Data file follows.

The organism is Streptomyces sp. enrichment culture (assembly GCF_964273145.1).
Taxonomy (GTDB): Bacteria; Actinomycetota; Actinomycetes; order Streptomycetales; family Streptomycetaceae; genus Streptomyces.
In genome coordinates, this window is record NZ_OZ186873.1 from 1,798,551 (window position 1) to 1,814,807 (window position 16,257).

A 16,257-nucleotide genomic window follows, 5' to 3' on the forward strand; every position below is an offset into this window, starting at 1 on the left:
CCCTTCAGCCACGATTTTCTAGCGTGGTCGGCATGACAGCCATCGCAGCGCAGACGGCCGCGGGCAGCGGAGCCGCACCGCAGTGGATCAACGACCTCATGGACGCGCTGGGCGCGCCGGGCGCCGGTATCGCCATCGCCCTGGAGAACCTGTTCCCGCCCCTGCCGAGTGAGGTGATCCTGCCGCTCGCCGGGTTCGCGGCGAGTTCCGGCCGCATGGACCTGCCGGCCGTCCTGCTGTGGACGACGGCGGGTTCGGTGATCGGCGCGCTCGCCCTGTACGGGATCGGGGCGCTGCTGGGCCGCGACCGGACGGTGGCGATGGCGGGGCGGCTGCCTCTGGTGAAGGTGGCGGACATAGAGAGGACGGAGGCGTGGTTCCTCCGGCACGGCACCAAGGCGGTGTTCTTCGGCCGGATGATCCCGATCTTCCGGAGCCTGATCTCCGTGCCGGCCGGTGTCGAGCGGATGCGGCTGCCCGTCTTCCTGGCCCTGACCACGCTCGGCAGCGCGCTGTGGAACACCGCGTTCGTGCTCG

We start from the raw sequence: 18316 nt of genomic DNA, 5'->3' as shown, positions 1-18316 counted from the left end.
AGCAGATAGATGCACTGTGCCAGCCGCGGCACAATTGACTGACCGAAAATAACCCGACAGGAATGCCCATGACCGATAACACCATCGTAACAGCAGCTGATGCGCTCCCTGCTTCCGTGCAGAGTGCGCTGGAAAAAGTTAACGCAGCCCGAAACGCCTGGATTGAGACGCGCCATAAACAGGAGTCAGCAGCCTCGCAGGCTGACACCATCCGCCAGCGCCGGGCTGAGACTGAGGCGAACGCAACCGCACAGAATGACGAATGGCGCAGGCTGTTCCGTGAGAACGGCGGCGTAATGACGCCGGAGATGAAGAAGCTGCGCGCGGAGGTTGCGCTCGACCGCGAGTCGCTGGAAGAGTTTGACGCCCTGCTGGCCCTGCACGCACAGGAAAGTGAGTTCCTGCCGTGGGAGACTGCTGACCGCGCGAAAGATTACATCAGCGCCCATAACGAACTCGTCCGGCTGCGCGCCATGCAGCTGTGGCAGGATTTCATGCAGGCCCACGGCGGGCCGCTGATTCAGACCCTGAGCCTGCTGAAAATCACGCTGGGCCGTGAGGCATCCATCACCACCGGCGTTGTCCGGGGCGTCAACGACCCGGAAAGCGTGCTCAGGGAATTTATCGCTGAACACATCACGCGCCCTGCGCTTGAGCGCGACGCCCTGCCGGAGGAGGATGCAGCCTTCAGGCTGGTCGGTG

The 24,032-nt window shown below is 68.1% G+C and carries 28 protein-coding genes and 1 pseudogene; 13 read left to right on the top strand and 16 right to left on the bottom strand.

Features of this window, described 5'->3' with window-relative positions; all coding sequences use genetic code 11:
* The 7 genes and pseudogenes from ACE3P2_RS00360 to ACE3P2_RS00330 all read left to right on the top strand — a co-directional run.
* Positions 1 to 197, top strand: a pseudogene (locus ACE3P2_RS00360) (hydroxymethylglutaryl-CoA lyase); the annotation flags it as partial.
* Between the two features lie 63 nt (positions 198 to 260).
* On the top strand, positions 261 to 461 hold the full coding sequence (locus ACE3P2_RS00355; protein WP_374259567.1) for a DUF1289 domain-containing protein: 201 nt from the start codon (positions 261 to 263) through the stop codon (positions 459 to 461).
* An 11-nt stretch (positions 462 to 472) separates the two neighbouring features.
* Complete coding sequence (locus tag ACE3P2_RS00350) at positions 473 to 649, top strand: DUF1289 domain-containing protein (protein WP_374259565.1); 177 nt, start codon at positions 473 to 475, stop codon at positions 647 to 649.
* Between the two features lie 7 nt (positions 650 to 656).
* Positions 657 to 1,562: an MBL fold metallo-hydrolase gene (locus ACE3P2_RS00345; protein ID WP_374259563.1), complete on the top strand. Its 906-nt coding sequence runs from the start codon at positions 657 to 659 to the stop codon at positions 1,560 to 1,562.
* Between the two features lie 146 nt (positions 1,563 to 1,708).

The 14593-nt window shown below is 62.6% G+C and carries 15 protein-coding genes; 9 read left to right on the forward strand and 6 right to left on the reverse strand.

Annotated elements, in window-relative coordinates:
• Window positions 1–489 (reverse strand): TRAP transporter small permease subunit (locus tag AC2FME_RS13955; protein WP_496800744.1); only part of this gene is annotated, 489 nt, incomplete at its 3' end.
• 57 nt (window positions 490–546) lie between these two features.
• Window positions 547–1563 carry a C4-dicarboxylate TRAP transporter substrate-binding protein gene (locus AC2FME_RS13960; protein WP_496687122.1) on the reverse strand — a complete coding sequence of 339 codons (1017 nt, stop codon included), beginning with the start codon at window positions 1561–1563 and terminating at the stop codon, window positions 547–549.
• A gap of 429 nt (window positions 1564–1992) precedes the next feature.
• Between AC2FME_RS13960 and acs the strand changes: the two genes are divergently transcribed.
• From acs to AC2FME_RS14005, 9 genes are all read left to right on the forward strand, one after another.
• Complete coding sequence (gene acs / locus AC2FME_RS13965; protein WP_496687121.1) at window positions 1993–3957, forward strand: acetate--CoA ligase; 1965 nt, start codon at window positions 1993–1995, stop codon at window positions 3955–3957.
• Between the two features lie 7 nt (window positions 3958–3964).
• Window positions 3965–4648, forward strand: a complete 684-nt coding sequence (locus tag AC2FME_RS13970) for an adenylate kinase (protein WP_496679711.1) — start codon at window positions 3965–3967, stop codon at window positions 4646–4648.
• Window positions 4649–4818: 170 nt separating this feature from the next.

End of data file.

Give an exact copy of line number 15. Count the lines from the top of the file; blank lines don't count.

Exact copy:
* Complete coding sequence (locus tag ACE3P2_RS00350) at positions 473 to 649, top strand: DUF1289 domain-containing protein (protein WP_374259565.1); 177 nt, start codon at positions 473 to 475, stop codon at positions 647 to 649.